How to Decide Whether to Buy or Lease a Vehicle
Buying or leasing a vehicle depends greatly on your situation. Buying is typically a better fit for people who plan on doing tens of thousands of miles over the year. Leasing is a great option if you are looking for less commitment in your next vehicle and if you want to upgrade often without carrying over any debt.
If you buy your vehicle, you can choose to do your taxes with either method. This means you can pick the method that will grant you the largest deduction year after year. You also do not have to worry about going over your allotted miles when you buy your vehicle, but you do have to calculate your vehicle’s depreciation.
Leases have special rules when it comes to tax deductions. You can choose to do either the standard mileage deduction or to calculate your actual expenses the first year you have your lease, but you cannot change methods for the lifetime of the lease. This means that once you choose one method, you are locked into doing your taxes that way on your lease for as long as you have the vehicle.
Another thing you need to do if you choose to figure out your actual expenses is to figure out how much you use your lease for business purposes. This is because leases don’t depreciate, so you cannot claim depreciation on them. Instead, you find your business usage percentage and deduct that from your lease payment.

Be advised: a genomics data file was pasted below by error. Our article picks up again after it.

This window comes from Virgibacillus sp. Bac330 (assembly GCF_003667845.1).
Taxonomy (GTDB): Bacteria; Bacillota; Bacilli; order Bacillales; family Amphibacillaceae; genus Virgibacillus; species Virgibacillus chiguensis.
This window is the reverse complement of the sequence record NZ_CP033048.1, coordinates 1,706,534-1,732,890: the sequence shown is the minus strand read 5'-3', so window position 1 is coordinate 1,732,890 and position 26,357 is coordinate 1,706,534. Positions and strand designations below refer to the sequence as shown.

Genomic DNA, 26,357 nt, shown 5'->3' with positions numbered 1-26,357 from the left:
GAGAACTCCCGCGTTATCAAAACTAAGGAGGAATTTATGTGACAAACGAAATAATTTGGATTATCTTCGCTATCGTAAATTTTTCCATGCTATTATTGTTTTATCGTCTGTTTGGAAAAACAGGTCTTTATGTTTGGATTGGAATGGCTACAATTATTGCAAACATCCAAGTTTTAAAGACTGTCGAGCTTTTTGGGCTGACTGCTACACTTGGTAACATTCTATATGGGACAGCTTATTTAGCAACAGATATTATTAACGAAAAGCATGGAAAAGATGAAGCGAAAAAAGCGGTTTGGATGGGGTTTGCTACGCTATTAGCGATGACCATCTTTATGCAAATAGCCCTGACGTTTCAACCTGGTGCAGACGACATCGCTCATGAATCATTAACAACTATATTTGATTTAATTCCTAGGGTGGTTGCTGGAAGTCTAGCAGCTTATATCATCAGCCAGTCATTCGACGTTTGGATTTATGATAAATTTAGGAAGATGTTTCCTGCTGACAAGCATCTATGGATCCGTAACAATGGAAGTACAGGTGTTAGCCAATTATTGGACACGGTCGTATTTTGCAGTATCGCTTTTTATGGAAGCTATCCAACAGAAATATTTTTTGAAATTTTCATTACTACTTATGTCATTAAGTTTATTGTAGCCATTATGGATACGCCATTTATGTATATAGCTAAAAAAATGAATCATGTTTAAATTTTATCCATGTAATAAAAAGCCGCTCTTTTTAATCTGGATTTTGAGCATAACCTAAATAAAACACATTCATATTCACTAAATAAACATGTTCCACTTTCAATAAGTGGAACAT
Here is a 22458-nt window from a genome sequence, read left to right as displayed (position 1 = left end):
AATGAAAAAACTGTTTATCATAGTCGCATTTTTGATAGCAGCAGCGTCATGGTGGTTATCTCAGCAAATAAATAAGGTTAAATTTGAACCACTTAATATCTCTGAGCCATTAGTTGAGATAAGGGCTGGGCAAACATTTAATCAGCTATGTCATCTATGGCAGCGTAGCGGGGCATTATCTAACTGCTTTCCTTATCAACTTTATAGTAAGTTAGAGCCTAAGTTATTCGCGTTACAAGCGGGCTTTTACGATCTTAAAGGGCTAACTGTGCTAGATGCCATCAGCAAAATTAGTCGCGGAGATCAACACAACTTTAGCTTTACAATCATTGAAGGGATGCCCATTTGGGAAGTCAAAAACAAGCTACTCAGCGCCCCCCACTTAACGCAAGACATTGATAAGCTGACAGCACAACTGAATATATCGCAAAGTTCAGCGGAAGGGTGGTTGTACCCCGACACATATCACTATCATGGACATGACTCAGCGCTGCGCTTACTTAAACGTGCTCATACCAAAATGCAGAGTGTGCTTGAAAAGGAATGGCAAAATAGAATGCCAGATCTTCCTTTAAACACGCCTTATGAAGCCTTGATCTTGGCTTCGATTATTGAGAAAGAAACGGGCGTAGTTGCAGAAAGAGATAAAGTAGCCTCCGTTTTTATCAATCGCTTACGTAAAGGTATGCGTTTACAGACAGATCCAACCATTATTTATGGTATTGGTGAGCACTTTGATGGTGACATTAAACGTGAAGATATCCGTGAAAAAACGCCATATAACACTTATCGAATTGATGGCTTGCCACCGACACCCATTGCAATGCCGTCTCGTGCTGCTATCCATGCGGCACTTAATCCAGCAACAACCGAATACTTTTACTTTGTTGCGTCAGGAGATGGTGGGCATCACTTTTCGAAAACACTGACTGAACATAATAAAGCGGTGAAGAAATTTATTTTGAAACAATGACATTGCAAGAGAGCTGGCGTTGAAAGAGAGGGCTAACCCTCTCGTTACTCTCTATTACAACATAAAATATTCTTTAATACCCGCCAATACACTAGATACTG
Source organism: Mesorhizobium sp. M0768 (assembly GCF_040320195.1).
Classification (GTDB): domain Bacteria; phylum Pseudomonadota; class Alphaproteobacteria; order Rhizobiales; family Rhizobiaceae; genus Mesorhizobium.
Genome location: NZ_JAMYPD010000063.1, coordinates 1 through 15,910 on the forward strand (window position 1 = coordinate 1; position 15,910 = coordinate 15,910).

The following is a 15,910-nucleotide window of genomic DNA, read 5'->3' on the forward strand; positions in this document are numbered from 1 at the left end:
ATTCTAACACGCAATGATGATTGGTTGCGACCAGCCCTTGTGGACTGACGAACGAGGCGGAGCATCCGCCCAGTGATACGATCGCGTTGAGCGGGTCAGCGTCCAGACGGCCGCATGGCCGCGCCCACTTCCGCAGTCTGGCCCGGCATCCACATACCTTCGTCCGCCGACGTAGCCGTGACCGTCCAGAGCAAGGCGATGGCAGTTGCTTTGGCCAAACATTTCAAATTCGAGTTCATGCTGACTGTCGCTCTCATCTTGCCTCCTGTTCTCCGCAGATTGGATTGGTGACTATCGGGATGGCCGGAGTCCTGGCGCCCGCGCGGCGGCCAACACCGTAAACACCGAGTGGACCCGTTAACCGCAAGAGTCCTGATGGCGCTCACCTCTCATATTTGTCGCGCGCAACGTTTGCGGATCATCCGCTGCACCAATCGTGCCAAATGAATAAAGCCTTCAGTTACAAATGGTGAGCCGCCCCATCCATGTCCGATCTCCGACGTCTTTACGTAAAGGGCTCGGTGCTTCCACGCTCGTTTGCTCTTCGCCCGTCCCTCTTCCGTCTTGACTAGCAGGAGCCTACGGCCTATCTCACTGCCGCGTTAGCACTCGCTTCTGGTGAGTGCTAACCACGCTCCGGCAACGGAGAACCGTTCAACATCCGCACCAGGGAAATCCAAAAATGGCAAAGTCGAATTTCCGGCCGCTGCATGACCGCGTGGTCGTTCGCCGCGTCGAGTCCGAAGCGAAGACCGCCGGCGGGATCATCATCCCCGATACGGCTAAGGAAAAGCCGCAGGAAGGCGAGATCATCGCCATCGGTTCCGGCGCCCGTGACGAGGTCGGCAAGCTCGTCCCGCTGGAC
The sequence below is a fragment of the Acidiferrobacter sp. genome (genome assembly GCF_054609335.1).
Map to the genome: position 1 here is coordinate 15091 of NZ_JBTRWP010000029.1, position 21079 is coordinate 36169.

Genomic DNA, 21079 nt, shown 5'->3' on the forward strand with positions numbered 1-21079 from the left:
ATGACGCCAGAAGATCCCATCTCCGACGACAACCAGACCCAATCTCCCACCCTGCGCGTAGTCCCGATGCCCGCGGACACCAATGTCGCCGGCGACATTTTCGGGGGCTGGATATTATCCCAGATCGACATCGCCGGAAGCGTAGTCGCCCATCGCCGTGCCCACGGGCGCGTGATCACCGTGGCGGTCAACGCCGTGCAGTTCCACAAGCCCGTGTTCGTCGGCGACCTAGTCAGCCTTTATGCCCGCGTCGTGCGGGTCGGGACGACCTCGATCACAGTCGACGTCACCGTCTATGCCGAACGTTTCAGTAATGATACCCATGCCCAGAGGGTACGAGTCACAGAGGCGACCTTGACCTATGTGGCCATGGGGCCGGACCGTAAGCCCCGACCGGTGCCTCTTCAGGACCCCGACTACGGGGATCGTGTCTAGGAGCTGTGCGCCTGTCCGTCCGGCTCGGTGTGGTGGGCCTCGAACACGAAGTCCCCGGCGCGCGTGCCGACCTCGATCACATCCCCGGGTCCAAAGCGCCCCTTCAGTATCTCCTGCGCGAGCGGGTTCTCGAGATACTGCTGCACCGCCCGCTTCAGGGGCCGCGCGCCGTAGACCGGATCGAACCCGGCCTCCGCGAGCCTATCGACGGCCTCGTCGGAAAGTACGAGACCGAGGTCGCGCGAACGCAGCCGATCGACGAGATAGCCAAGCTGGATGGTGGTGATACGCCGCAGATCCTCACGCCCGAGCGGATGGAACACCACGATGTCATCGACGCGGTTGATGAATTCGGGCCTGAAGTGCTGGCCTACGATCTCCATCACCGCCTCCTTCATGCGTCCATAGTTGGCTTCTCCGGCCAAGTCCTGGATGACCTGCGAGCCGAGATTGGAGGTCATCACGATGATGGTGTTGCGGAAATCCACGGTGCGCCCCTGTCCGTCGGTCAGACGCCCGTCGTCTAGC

To help balance out the deductions you get for owning or leasing a vehicle, the IRS came up with the annual income inclusion amount. The inclusion amount is a limit on how much you can depreciate a vehicle each year. When you buy a vehicle, you do this by limiting the depreciation. Since leases don’t have deprecation, you do this by limiting how much of the lease payment you can deduct each year based on income. The amount that can be deducted decreases every year of the lease for up to five years.
You should now be able to determine if buying or leasing is better for your situation. Leasing can be stricter in certain situations, but it does allow you to upgrade to a newer vehicle with less effort than buying allows. Buying your vehicle allows you to have complete control of just about every aspect of your ownership experience, but it does represent a larger commitment than leasing.
Choosing Which Method Is Best for You
Now that you have all of the information you need, you can make a well-educated decision on what kind of deduction you want to pursue. The standard mileage deduction is easy to use and can potentially get you the biggest savings if you drive a reliable vehicle with low maintenance costs. The actual expenses deduction takes more work, but it will often provide you with a larger deduction. This all depends on how thorough you are at keeping track of your spending while working. Either deduction can provide you with great results as long as you are diligent with your recording and reporting.